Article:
Wildlife translocation specialists from around the world are converging on Fremantle, Western Australia this month for a major conference where AWC’s work will feature prominently. The third International Conservation Translocation Conference brings together scientists and practitioners working with species as diverse as Orangutans, Corrobboree Frogs, Indian Rhinos and Bilbies, as well as threatened plants which have benefited from translocation efforts. Over 60 talks and workshops are scheduled across three days, addressing the theme of the conference: learning from the past, adapting to the future.
Translocations – the act of deliberately moving organisms from one site to another – have been increasingly used to boost dwindling populations and restore species to parts of their range from which they’ve been extirpated. The approach is not without its challenges; translocations are high-cost and logistically complex, and there is a history of failed translocation attempts. However, translocations have also contributed to substantial recovery of many species and even helped prevent extinctions. In Australia, where many small mammal species have been decimated by invasive predators, this approach plays a particularly important role. Locally extinct mammals which have been reintroduced from isolated remnant populations into predator-managed sites or safe havens are able to repopulate and thrive.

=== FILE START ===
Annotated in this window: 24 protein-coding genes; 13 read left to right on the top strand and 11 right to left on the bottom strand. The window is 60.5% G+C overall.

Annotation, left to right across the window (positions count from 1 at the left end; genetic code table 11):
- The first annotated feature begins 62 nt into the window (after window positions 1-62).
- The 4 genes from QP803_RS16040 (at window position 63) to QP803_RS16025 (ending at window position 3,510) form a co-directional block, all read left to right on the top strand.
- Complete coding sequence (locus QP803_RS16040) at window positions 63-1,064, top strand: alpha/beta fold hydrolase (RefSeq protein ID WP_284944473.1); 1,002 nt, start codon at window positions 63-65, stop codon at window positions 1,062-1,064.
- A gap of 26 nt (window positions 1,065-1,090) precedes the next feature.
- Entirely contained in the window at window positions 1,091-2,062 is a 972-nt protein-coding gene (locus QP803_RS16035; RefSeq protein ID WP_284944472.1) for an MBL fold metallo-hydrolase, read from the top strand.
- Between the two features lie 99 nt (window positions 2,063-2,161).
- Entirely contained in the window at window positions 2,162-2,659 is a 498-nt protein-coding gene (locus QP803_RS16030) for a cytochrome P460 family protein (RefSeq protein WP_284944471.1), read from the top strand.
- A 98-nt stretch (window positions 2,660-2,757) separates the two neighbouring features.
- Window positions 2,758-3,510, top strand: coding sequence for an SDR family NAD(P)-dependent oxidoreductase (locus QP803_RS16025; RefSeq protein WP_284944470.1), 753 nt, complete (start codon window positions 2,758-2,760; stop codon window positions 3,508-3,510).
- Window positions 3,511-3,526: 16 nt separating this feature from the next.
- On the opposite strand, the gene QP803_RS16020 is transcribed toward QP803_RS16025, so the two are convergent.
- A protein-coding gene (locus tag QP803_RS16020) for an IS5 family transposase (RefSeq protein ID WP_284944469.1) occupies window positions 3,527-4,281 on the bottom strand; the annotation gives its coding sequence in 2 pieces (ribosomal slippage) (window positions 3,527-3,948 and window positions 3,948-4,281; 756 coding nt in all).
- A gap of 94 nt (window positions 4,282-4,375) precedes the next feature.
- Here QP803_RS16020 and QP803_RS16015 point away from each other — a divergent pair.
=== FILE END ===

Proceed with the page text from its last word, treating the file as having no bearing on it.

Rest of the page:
Australian Wildlife Conservancy is a leading proponent of wildlife translocations, having reintroduced 23 species to 12 sanctuaries across Australia to date. For example, at Mt Gibson Wildlife Sanctuary in the Wheatbelt region of Western Australia AWC has translocated ten species as part of a project to restore the site’s original mammal fauna. Species like the Brush-tailed Bettong and Numbat have flourished, their abundance documented by regular population monitoring. AWC has other large-scale reintroduction projects in Central Australia and New South Wales that are helping to safeguard threatened species from extinction and restore healthy ecosystems.
Several AWC scientists are speaking at the conference, including ecologists from the south-west region and senior members of the national science team. Senior Ecologist Dr Jenny Pierson will speak about AWC’s work to manage the genetics of reintroduced mammal populations across multiple. Wildlife Ecologist Dr Bryony Palmer will chair two sessions at the conference, one on assisted colonisation to increase species’ resilience to climate change and another on the effect of translocation on ecological communities. Senior Field Ecologist Georgie Anderson, who leads AWC’s science program at Mt Gibson Wildlife Sanctuary, is speaking about habitat suitability analyses for reintroductions. And Dr Jennifer Anson, who heads up AWC’s national program of wildlife reintroductions, will provide an overview of how the organisation’s translocation program has evolved over three decades, with improving outcomes for conservation.
The International Conservation Translocation Conference runs from 13 – 15 November in Fremantle, Western Australia.